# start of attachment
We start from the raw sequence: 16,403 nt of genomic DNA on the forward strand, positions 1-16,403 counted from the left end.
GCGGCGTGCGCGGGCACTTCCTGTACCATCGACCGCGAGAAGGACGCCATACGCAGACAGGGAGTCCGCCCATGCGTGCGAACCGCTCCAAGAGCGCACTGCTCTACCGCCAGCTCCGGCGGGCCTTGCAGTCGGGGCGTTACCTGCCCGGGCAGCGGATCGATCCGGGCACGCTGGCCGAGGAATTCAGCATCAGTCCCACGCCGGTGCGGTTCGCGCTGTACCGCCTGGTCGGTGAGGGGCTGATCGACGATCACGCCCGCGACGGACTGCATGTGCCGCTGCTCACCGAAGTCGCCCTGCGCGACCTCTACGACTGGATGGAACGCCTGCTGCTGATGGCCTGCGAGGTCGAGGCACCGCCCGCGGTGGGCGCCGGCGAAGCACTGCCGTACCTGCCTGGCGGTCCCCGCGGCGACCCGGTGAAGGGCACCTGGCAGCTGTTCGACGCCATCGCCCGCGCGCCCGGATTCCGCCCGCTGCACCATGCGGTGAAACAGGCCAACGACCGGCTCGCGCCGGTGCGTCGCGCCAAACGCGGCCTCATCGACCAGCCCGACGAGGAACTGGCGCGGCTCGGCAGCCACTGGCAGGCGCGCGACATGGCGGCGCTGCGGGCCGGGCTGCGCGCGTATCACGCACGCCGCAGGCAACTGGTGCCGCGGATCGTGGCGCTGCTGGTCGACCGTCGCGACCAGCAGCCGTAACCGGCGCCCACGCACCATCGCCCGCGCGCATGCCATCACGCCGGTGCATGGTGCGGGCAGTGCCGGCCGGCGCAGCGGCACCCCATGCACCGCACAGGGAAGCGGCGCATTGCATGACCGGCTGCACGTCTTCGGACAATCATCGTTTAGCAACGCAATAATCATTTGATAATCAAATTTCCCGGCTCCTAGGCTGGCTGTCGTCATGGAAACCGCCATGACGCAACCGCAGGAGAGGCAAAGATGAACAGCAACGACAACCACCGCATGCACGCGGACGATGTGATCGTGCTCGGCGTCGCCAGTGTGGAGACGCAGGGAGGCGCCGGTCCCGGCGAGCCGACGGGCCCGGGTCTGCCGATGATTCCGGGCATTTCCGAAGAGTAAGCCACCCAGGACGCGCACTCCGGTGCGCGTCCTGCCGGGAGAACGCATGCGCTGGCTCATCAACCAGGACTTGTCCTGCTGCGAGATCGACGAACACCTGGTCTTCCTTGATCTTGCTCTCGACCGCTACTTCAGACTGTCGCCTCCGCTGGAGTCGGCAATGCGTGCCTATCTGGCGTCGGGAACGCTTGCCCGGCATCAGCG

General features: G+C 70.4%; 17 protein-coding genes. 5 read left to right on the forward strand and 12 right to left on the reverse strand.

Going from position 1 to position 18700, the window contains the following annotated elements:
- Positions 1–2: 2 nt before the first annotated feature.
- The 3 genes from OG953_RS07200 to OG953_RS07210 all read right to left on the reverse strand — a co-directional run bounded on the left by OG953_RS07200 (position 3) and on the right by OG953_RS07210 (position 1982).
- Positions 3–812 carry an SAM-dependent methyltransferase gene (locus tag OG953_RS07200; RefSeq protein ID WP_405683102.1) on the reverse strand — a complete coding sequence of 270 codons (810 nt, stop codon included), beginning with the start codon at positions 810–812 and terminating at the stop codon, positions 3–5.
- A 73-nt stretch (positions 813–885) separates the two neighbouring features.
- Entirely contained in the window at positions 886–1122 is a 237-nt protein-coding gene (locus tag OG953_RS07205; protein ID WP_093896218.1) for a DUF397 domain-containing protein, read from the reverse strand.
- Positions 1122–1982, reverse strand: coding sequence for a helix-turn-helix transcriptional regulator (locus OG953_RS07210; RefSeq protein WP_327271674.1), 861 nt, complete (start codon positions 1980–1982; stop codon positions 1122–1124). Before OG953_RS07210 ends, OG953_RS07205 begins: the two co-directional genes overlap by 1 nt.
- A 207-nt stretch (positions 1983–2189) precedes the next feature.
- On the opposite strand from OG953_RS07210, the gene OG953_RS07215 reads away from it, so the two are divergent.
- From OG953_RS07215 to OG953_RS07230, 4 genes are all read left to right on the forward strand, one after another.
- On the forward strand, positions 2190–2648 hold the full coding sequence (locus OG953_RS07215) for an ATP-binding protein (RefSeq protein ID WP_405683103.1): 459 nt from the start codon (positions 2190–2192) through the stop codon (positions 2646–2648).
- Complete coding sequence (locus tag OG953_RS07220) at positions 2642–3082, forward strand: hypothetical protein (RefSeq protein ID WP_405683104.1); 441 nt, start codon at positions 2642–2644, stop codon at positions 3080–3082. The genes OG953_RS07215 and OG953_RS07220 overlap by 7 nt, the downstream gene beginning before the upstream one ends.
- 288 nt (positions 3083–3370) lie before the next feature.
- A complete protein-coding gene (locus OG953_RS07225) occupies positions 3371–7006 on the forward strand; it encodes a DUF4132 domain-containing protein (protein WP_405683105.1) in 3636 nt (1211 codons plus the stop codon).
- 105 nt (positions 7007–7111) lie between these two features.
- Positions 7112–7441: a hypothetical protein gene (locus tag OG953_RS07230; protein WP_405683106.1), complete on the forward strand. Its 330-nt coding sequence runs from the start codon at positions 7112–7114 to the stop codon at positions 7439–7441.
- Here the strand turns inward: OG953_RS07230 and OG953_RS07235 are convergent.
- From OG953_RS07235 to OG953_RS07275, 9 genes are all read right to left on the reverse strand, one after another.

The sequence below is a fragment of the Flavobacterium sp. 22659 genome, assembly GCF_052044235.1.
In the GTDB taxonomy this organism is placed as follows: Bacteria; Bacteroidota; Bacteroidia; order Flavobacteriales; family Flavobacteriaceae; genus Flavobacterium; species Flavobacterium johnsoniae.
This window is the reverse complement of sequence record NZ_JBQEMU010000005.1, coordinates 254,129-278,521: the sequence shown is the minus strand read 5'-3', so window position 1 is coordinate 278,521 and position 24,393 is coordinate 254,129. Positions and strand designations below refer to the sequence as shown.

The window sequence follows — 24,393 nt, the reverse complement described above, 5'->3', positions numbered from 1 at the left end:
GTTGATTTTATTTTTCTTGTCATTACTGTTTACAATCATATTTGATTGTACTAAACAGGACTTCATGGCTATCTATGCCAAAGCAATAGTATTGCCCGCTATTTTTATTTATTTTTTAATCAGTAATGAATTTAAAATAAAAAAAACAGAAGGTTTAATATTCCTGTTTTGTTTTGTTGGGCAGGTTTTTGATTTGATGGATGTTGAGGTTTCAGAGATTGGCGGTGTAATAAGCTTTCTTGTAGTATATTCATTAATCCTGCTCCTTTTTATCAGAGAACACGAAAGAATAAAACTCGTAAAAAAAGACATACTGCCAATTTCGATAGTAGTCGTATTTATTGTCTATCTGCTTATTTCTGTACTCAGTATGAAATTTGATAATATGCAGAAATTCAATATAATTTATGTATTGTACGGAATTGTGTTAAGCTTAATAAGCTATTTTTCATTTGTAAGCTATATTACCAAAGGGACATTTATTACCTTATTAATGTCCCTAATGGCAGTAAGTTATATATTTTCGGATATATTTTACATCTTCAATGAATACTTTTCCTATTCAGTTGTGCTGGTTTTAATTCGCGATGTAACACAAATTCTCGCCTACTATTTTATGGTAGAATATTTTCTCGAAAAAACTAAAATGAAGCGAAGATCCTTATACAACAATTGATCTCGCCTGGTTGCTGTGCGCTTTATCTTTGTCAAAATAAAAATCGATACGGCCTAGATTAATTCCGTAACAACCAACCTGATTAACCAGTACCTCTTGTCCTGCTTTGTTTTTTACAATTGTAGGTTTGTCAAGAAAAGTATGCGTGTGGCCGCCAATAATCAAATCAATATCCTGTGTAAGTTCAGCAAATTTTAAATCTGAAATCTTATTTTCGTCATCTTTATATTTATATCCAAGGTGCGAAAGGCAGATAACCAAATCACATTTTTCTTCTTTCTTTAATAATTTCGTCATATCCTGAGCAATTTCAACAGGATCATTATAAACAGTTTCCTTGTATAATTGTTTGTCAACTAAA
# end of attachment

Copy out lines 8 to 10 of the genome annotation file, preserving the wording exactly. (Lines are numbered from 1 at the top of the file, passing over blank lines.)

- A 73-nt stretch (positions 813–885) separates the two neighbouring features.
- Entirely contained in the window at positions 886–1122 is a 237-nt protein-coding gene (locus tag OG953_RS07205; protein ID WP_093896218.1) for a DUF397 domain-containing protein, read from the reverse strand.
- Positions 1122–1982, reverse strand: coding sequence for a helix-turn-helix transcriptional regulator (locus OG953_RS07210; RefSeq protein WP_327271674.1), 861 nt, complete (start codon positions 1980–1982; stop codon positions 1122–1124). Before OG953_RS07210 ends, OG953_RS07205 begins: the two co-directional genes overlap by 1 nt.